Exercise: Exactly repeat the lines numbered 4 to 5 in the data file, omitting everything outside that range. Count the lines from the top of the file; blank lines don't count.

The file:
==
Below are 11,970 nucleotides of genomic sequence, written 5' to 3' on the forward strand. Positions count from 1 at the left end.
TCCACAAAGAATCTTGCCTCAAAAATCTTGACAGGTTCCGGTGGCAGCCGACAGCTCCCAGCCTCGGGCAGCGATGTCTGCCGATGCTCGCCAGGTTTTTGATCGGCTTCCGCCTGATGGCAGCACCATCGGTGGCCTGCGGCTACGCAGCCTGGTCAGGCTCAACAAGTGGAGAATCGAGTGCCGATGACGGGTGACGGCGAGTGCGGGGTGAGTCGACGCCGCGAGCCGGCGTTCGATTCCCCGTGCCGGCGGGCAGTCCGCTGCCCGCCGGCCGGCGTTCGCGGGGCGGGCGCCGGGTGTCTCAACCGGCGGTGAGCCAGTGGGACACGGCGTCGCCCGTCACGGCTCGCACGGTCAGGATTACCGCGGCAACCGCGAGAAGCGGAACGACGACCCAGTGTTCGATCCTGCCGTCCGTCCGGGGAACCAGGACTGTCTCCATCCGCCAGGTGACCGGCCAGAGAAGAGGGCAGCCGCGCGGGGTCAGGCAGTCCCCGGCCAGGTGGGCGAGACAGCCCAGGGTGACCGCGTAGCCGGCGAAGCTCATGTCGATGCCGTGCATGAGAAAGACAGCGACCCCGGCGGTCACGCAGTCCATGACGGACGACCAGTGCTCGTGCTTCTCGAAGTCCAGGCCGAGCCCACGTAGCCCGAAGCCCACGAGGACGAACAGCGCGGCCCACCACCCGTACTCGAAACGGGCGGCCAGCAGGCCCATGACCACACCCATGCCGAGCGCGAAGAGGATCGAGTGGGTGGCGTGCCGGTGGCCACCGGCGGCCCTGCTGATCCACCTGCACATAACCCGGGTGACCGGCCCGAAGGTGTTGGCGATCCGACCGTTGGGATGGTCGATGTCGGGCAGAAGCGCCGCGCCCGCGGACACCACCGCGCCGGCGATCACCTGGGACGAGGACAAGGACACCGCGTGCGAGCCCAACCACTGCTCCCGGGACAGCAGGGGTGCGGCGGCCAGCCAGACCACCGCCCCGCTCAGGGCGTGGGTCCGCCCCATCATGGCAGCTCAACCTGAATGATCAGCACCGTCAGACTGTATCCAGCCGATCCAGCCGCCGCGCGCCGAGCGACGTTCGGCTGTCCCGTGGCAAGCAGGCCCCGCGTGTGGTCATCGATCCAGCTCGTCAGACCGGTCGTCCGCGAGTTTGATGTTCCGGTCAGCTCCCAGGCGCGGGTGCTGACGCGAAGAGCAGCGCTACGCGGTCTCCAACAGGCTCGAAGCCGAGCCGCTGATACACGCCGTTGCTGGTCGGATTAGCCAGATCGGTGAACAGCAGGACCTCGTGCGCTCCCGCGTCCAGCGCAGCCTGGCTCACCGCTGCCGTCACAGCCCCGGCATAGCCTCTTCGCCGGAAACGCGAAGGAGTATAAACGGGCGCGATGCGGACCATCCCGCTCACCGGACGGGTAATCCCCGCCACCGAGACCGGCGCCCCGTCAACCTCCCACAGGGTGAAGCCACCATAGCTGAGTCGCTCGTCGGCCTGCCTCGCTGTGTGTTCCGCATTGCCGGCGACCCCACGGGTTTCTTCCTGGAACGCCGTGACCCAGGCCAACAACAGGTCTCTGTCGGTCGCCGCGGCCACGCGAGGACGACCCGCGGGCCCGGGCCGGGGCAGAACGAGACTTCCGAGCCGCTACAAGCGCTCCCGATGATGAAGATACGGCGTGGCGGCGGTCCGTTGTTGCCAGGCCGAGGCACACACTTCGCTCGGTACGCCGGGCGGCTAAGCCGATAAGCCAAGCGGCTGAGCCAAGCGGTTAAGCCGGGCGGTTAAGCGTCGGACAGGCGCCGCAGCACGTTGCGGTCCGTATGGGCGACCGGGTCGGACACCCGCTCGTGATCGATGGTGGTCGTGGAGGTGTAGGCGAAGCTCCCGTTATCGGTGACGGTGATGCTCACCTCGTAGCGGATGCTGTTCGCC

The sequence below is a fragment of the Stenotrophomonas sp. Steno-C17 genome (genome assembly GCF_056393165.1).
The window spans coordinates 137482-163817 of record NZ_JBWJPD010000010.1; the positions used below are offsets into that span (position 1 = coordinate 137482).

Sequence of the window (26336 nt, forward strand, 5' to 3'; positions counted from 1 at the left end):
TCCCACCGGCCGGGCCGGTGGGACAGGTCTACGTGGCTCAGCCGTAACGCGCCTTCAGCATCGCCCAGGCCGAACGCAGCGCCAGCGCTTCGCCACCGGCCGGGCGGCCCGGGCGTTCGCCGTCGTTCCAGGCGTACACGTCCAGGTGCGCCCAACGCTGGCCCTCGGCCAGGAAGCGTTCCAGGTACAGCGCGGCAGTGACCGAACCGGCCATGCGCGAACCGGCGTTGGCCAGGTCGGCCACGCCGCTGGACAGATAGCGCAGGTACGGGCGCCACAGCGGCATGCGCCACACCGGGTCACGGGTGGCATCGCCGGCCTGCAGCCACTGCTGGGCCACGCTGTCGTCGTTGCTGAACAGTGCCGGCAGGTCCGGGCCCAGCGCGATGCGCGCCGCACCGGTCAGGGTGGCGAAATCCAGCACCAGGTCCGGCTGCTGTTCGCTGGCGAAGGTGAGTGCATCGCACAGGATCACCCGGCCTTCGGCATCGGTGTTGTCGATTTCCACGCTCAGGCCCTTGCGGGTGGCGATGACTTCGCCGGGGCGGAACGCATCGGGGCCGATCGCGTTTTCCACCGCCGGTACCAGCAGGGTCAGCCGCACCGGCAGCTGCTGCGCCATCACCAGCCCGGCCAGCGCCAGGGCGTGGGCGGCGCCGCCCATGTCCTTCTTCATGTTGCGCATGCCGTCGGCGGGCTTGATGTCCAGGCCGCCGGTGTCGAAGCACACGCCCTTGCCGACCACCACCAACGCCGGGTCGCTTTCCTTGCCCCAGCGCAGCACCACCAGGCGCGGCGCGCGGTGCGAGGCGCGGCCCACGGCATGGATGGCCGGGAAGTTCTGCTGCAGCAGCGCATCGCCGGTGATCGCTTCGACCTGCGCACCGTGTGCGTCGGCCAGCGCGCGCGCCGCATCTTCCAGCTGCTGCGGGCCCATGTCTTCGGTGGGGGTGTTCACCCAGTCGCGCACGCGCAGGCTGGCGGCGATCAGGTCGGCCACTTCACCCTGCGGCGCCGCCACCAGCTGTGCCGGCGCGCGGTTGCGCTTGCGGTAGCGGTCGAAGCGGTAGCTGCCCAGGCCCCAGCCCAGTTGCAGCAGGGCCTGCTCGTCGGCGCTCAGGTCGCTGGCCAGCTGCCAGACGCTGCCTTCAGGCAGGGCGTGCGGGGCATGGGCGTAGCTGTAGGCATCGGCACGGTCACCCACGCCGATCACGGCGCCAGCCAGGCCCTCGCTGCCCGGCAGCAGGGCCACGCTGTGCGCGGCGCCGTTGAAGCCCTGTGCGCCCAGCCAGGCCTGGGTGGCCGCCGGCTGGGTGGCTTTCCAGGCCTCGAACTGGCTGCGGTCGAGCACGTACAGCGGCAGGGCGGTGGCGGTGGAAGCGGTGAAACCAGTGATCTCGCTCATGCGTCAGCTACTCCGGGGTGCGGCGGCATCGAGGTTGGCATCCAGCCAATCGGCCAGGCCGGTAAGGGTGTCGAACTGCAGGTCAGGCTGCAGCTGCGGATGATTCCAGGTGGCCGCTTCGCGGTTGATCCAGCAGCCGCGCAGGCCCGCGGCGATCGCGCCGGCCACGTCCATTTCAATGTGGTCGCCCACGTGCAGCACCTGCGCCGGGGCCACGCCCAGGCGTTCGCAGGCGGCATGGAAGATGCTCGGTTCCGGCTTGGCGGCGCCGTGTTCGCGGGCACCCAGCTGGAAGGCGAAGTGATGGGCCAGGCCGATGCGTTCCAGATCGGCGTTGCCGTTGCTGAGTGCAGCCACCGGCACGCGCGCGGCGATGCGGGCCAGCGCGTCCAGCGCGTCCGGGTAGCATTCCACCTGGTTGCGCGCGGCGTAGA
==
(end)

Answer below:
The window spans coordinates 137482-163817 of record NZ_JBWJPD010000010.1; the positions used below are offsets into that span (position 1 = coordinate 137482).

Sequence of the window (26336 nt, forward strand, 5' to 3'; positions counted from 1 at the left end):